Individual and Couple Counselling in Bude

Bereavement & Grief


Everyone will grieve in their own unique way, it is one of the most difficult emotions that we ever have to cope with. Those around us may be full of ideas about how you’re supposed to deal with how we are feeling, but it is often something that we go through alone. Some of us try hard to ‘put on a brave face’, but the hurt is often too much to bear. Sometimes, our friends stay away, afraid that they are imposing upon our grief, not really knowing what to say to us. It is important for us to be clear that this is our grief, not anyone else's. We will need to grieve our own way, in our own time.


We may find it difficult to concentrate on just about anything and all we can seem to focus on is the person who has passed away, or how they passed, or maybe our lives together before our loved one died. Some of us, feel the need,to be around other people even more than before. Tragically, that is when many people stay seem to stay away, seemingly for fear of upsetting us further Some of us respond outwardly, while others keep things to themselves. Some of us prefer to have our close network of friends around us, and others prefer to be left alone.


Normal, healthy grief has many possible expressions and can reveal itself in different ways. We are all individuals with our own personality, life experiences, our own understanding of life and death and our own relationship with the one who has died. Despite our individual uniqueness, we’ll probably discover an overall pattern to our grief as it progresses  and maybe we shouldn’t expect to feel any particular way. Al;though our feelings often begin with a sense of shock and numbness, especially if the death was sudden. Everything seems to be so unreal. There may be a time when a deep sense of pain sets in. This is often followed by sadness, loneliness, helplessness, and fear may come over you in powerful waves. Anger and guilt may do the same, and continue for a while. In the fullness of time there often comes a slow acceptance of what has happened, but it’s not necessarily a happy acceptance. A time of gradual reawakening often occurs eventually, though no one can predict when this may be, timing is different for each individual. Energy begins to return, so does hope and finally there comes a time of renewal. We may find that we forge a new relationship with the person who died, a relationship that, in many respects, transcends time and is filled with beautiful memories.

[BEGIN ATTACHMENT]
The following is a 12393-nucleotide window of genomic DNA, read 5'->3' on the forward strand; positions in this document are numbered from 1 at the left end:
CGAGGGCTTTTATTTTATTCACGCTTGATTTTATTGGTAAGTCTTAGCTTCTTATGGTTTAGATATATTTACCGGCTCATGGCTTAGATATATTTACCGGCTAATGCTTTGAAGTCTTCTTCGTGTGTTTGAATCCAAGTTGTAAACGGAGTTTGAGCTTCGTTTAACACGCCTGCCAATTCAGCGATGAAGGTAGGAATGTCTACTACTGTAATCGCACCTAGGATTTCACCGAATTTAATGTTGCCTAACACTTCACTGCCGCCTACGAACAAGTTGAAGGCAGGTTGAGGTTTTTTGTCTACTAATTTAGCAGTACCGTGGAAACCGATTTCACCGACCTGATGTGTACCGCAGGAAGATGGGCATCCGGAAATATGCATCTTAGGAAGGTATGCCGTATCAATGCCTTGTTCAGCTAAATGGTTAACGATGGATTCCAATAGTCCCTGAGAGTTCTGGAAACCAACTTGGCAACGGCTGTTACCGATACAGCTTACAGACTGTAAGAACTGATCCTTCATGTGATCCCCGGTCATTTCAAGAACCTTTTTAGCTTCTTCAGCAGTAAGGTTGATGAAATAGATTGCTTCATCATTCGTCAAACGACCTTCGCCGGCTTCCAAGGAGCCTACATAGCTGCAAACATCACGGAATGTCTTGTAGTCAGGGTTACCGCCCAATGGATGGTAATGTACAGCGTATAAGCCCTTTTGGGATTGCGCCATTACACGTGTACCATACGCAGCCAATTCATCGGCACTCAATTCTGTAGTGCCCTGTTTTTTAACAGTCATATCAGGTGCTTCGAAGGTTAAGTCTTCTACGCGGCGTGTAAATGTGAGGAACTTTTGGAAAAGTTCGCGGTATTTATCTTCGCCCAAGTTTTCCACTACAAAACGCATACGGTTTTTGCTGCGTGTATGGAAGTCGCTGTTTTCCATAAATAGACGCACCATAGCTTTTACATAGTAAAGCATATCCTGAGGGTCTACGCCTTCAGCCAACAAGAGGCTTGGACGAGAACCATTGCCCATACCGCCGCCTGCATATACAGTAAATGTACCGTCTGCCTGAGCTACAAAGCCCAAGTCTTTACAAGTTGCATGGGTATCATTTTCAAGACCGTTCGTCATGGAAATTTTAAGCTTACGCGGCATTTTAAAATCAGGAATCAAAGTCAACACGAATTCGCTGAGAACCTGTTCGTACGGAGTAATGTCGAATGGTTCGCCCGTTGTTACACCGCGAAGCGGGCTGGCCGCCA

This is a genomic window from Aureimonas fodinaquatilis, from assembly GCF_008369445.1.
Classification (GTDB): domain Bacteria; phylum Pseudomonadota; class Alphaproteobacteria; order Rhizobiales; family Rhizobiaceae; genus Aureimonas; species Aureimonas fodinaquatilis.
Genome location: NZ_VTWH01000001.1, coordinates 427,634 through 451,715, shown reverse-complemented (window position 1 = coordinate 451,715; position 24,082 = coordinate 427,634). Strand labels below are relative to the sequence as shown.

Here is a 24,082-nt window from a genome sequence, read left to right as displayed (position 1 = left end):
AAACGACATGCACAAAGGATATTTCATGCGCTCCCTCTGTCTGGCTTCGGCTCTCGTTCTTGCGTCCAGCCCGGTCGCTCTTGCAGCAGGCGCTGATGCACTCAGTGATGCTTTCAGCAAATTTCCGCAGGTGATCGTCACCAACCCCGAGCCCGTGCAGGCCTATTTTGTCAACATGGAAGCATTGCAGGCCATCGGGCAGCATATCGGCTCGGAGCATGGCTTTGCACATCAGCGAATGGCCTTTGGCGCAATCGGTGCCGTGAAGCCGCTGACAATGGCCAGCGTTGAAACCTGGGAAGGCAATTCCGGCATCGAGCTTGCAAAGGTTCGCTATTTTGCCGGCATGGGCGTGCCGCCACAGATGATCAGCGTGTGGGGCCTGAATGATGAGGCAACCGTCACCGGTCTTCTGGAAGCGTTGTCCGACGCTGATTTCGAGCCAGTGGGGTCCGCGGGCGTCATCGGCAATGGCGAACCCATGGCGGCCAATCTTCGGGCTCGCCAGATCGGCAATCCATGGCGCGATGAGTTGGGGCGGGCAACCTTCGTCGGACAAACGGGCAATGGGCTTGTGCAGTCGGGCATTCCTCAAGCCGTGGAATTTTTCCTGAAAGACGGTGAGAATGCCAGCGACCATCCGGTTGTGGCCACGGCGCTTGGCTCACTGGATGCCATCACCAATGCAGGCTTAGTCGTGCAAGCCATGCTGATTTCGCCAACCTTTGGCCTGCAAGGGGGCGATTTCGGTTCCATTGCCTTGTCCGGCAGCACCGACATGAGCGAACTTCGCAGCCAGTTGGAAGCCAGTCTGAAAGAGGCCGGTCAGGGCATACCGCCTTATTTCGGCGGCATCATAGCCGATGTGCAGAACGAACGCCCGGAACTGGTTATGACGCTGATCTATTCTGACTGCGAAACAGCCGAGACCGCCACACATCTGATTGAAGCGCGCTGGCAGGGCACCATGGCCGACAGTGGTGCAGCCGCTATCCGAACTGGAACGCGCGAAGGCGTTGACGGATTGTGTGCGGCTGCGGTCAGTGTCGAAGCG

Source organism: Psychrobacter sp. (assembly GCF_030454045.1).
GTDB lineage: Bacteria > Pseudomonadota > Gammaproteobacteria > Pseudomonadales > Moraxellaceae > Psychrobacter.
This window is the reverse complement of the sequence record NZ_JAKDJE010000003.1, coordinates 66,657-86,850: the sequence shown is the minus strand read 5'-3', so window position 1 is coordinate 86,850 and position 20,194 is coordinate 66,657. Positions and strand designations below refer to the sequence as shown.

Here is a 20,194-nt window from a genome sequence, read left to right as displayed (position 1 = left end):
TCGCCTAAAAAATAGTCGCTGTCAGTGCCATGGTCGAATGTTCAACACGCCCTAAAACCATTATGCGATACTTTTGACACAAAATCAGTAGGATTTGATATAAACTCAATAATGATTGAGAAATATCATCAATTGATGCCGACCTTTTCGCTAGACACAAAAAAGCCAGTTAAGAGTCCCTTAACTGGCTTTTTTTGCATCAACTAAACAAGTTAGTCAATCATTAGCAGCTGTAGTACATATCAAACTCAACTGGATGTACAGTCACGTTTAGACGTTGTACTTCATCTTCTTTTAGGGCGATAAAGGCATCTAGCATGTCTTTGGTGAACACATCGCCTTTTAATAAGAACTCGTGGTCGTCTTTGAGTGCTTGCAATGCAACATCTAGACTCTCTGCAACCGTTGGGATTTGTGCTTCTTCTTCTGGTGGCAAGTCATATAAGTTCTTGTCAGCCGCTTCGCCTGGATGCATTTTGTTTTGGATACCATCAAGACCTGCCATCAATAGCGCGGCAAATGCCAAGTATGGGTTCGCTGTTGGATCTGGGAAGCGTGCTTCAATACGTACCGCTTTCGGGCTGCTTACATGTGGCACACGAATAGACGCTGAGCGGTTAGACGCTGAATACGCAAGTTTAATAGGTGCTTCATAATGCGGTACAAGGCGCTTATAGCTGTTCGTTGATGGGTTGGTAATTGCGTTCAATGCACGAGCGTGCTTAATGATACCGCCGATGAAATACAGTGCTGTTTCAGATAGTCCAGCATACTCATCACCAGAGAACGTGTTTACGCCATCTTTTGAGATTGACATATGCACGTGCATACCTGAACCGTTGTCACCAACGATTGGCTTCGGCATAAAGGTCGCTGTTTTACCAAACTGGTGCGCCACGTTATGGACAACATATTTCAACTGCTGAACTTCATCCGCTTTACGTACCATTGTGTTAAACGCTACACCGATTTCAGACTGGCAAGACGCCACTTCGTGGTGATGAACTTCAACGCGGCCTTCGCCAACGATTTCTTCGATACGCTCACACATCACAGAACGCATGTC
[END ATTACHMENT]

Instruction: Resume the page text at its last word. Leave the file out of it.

The loss of a loved one can test our faith and our views of life. There will always be sad memories, that’s pretty much a normal response, especially if we were especially close to the person. Although, in time, we will begin to remember our loved one without experiencing the unbearable pain, it will become a different kind of sadness. If we simply cannot cope after a reasonable time, talking with an experienced counsellor can often help us come to terms with our feelings of grief. Counsellors are trained to assist us in working through any issues we may be facing. It is perfectly alright to ask for one session with me to see if we will both be able to work together, but remember, I too have felt grief, so you can be assured of compassion, empathy and understanding.

Back to Main Menu